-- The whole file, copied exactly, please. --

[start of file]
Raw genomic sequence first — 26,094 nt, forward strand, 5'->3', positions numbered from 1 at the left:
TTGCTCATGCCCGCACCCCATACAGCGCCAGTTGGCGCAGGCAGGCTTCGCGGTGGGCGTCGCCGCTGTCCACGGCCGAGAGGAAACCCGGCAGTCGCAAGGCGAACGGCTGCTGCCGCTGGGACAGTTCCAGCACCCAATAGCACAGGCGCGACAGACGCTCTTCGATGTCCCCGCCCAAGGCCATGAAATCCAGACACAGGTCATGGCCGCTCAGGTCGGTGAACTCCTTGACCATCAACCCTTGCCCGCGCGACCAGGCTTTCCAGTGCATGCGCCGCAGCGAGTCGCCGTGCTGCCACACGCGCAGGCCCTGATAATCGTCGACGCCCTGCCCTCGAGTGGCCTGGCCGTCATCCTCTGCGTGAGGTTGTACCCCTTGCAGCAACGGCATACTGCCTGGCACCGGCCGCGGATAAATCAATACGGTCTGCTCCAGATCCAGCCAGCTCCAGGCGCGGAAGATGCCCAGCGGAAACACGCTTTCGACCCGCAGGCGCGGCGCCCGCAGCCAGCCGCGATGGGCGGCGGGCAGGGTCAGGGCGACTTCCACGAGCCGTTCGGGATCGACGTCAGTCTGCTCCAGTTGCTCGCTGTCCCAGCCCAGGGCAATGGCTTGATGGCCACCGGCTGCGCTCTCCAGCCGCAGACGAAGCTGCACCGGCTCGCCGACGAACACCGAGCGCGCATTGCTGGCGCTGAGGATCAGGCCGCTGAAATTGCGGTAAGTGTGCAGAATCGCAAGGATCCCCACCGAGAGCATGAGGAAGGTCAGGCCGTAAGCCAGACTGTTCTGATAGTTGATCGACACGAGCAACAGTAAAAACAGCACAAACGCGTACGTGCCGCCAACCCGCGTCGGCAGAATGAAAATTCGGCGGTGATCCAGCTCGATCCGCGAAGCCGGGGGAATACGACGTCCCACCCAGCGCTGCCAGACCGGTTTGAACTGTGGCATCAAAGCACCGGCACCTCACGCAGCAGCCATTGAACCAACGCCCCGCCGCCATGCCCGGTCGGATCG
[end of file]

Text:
Raw genomic sequence first — 26,094 nt, forward strand, 5'->3', positions numbered from 1 at the left:
TTGCTCATGCCCGCACCCCATACAGCGCCAGTTGGCGCAGGCAGGCTTCGCGGTGGGCGTCGCCGCTGTCCACGGCCGAGAGGAAACCCGGCAGTCGCAAGGCGAACGGCTGCTGCCGCTGGGACAGTTCCAGCACCCAATAGCACAGGCGCGACAGACGCTCTTCGATGTCCCCGCCCAAGGCCATGAAATCCAGACACAGGTCATGGCCGCTCAGGTCGGTGAACTCCTTGACCATCAACCCTTGCCCGCGCGACCAGGCTTTCCAGTGCATGCGCCGCAGCGAGTCGCCGTGCTGCCACACGCGCAGGCCCTGATAATCGTCGACGCCCTGCCCTCGAGTGGCCTGGCCGTCATCCTCTGCGTGAGGTTGTACCCCTTGCAGCAACGGCATACTGCCTGGCACCGGCCGCGGATAAATCAATACGGTCTGCTCCAGATCCAGCCAGCTCCAGGCGCGGAAGATGCCCAGCGGAAACACGCTTTCGACCCGCAGGCGCGGCGCCCGCAGCCAGCCGCGATGGGCGGCGGGCAGGGTCAGGGCGACTTCCACGAGCCGTTCGGGATCGACGTCAGTCTGCTCCAGTTGCTCGCTGTCCCAGCCCAGGGCAATGGCTTGATGGCCACCGGCTGCGCTCTCCAGCCGCAGACGAAGCTGCACCGGCTCGCCGACGAACACCGAGCGCGCATTGCTGGCGCTGAGGATCAGGCCGCTGAAATTGCGGTAAGTGTGCAGAATCGCAAGGATCCCCACCGAGAGCATGAGGAAGGTCAGGCCGTAAGCCAGACTGTTCTGATAGTTGATCGACACGAGCAACAGTAAAAACAGCACAAACGCGTACGTGCCGCCAACCCGCGTCGGCAGAATGAAAATTCGGCGGTGATCCAGCTCGATCCGCGAAGCCGGGGGAATACGACGTCCCACCCAGCGCTGCCAGACCGGTTTGAACTGTGGCATCAAAGCACCGGCACCTCACGCAGCAGCCATTGAACCAACGCCCCGCCGCCATGCCCGGTCGGATCG